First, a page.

Works by a robotic artist have fetched over $1 million USD at the android's debut show, said its creator.
Robotic artist Ai-Da's inaugural exhibit at the University of Oxford questions the ethics of artificial intelligence and what it means to be human.
Art and imagination are often considered to be exclusively human traits, but now an artificially intelligent robot, named “Ai-Da” - has been coded to be created.
And “her” work now appears to be storming the art world.
According to Ai-Da’s creator, gallery director Aiden Meller, “her” artworks have fetched one million British pounds (approx. $1.27 million USD) at her debut show.
“This first show is a sell-out show, it's been an incredibly successful show, over a million pounds worth of work sold,” said Meller.
Ai-Da is claimed to be the world's first ultra-realistic AI robot artist.
She’s named after Ada Lovelace, a 19th-century countess, thought to be the world’s first computer programmer.
The cutting-edge robot was created in collaboration with robotic creators Engineered Arts, with AI algorithms created by experts at the University of Oxford.
Ai-Da can “see” with the help of two cameras, one in each eye, they're connected to a computer vision system which is then interrogated by an AI algorithm.
That means she’s able to do portraits of people that stand in front of her.
She can also draw famous faces if engineers upload a picture, that's then similarly interrogated by the AI algorithm.
The result is not a photorealistic drawing, instead, her unique work is based on cubism, dashed lines defining a human face. The algorithm means each artwork is unique and won't be repeated by the AI.
Ai-Da's pencil is attached to a 500-year-old block of wood - a nod to Renaissance artist Leonardo da Vinci, who died 500 years ago this year.
Ai-Da can draw, but she cannot paint... yet. But they have used coordinates from her drawings to produce paintings and sculptures.
The robot artist's debut exhibit, named "Unsecured Futures", opened at the University of Oxford's Barn Gallery earlier this month.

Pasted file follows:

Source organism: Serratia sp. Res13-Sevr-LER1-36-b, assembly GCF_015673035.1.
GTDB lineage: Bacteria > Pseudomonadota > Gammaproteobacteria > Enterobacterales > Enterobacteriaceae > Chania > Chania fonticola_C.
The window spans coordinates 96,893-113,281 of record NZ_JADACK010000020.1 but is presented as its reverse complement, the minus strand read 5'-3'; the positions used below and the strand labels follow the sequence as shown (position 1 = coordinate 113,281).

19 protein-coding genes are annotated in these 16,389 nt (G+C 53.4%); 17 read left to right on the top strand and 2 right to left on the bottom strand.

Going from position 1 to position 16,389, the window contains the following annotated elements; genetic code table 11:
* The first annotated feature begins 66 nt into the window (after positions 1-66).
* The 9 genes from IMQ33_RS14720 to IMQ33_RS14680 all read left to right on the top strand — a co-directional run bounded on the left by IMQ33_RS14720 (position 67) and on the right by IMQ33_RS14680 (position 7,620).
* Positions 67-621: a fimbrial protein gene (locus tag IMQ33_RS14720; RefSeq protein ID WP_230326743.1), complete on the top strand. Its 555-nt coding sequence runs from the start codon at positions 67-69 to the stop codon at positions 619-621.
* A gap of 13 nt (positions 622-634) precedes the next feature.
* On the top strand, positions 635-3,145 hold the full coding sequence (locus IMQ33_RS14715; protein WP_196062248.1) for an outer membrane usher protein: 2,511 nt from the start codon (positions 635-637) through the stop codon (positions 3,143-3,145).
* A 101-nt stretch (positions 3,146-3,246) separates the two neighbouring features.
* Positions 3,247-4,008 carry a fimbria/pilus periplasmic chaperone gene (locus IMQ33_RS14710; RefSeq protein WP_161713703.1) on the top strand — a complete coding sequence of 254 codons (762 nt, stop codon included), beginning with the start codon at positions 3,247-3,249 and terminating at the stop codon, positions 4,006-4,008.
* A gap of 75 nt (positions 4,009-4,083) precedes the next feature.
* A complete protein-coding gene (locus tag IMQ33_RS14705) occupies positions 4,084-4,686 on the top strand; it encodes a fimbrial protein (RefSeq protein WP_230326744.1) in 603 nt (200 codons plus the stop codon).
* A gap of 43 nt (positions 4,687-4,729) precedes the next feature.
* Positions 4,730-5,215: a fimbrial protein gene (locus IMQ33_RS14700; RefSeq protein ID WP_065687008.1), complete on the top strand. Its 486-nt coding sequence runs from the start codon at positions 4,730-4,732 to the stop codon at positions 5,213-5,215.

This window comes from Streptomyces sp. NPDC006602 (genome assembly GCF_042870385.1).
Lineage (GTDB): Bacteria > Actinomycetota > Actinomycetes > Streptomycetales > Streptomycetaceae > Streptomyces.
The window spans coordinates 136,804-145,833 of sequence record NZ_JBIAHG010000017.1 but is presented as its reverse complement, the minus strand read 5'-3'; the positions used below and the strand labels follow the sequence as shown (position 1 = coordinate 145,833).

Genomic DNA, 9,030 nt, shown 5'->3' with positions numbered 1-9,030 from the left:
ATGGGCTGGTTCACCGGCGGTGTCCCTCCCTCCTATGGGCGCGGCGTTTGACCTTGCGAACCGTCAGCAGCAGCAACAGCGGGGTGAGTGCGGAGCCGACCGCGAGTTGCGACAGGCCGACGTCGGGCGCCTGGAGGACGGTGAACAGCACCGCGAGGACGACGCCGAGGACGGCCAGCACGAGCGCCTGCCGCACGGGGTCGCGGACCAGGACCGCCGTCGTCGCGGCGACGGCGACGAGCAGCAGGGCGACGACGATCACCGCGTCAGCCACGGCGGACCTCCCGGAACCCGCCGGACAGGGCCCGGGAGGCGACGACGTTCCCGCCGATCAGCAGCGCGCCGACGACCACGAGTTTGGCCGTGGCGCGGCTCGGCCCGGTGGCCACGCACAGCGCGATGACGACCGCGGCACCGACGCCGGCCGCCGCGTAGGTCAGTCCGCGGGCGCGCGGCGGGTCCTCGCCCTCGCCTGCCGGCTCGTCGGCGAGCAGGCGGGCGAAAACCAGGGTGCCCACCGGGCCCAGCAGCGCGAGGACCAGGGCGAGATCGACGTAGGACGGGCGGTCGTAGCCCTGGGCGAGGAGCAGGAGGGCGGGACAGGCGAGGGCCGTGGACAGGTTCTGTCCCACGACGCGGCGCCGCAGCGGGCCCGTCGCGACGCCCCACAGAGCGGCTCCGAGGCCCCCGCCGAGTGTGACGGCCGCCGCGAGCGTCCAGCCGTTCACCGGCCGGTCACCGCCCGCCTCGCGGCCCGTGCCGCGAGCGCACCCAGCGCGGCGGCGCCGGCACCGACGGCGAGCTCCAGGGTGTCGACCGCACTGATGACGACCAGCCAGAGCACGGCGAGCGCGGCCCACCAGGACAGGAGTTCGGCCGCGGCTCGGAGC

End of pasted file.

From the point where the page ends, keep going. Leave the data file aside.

It includes a combination of sketches of famous figures, including Da Vinci and Alan Turing, paintings and even some self-portraits, a 3D digitally rendered scan.
Meller says they hope to provoke a discussion about the future of artificial intelligence.
"The whole point of this project is to engage audiences to question where future technologies are going," he says.
"The advances that we're going through now with AI and biotechnology and transhumanism are going at an unbelievable pace, ethics is sadly lacking behind gravely and as a result of that we have created Ai-Da to be a voice to engage questions about where future technologies are going."
Art critics might sniff, but Meller says she's a product of her time, just like any artist.
“All artists, the overall time had one actual job and goal and that was to reflect the society they were in,” he said.
“Leonardo (da Vinci) reflected the Renaissance at the time, Andy Warhol, in the 60s, reflected manufacturing and the rise of consumerism.
“The modern artists today, maybe Damien Hirst, was the excesses of the 90s. Ai Weiwei about the political situation in China. Ai-Da reflecting the technological uses that we're using today,” he added.
Ai-Da's debut show at the University of Oxford's Barn Gallery is set to run till 6 July. Meller says they're busy planning her next art adventure.